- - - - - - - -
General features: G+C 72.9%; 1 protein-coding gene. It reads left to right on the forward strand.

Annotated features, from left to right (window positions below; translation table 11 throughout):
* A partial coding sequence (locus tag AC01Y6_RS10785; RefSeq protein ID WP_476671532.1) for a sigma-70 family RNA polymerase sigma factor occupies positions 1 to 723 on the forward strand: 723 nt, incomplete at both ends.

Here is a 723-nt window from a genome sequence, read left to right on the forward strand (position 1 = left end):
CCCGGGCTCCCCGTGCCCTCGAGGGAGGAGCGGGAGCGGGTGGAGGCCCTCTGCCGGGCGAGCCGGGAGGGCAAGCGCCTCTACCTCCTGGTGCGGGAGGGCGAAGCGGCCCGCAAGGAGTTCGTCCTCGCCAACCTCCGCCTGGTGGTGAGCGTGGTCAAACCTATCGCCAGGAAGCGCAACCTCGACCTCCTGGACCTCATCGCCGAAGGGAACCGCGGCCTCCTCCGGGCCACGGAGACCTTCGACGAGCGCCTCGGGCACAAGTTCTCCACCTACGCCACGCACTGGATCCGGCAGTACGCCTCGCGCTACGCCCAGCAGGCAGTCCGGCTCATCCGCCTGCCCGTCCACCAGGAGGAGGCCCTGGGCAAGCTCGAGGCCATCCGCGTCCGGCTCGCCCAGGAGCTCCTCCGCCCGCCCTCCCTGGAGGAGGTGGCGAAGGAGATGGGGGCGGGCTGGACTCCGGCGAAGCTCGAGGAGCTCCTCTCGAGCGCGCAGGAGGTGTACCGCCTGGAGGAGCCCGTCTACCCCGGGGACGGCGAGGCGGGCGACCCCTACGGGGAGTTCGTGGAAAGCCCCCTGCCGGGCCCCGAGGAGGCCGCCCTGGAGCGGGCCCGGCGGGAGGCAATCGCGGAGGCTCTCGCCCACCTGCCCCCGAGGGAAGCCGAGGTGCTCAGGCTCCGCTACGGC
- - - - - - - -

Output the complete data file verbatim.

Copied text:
General features: G+C 72.9%; 1 protein-coding gene. It reads left to right on the forward strand.

Annotated features, from left to right (window positions below; translation table 11 throughout):
* A partial coding sequence (locus tag AC01Y6_RS10785; RefSeq protein ID WP_476671532.1) for a sigma-70 family RNA polymerase sigma factor occupies positions 1 to 723 on the forward strand: 723 nt, incomplete at both ends.

Here is a 723-nt window from a genome sequence, read left to right on the forward strand (position 1 = left end):
CCCGGGCTCCCCGTGCCCTCGAGGGAGGAGCGGGAGCGGGTGGAGGCCCTCTGCCGGGCGAGCCGGGAGGGCAAGCGCCTCTACCTCCTGGTGCGGGAGGGCGAAGCGGCCCGCAAGGAGTTCGTCCTCGCCAACCTCCGCCTGGTGGTGAGCGTGGTCAAACCTATCGCCAGGAAGCGCAACCTCGACCTCCTGGACCTCATCGCCGAAGGGAACCGCGGCCTCCTCCGGGCCACGGAGACCTTCGACGAGCGCCTCGGGCACAAGTTCTCCACCTACGCCACGCACTGGATCCGGCAGTACGCCTCGCGCTACGCCCAGCAGGCAGTCCGGCTCATCCGCCTGCCCGTCCACCAGGAGGAGGCCCTGGGCAAGCTCGAGGCCATCCGCGTCCGGCTCGCCCAGGAGCTCCTCCGCCCGCCCTCCCTGGAGGAGGTGGCGAAGGAGATGGGGGCGGGCTGGACTCCGGCGAAGCTCGAGGAGCTCCTCTCGAGCGCGCAGGAGGTGTACCGCCTGGAGGAGCCCGTCTACCCCGGGGACGGCGAGGCGGGCGACCCCTACGGGGAGTTCGTGGAAAGCCCCCTGCCGGGCCCCGAGGAGGCCGCCCTGGAGCGGGCCCGGCGGGAGGCAATCGCGGAGGCTCTCGCCCACCTGCCCCCGAGGGAAGCCGAGGTGCTCAGGCTCCGCTACGGC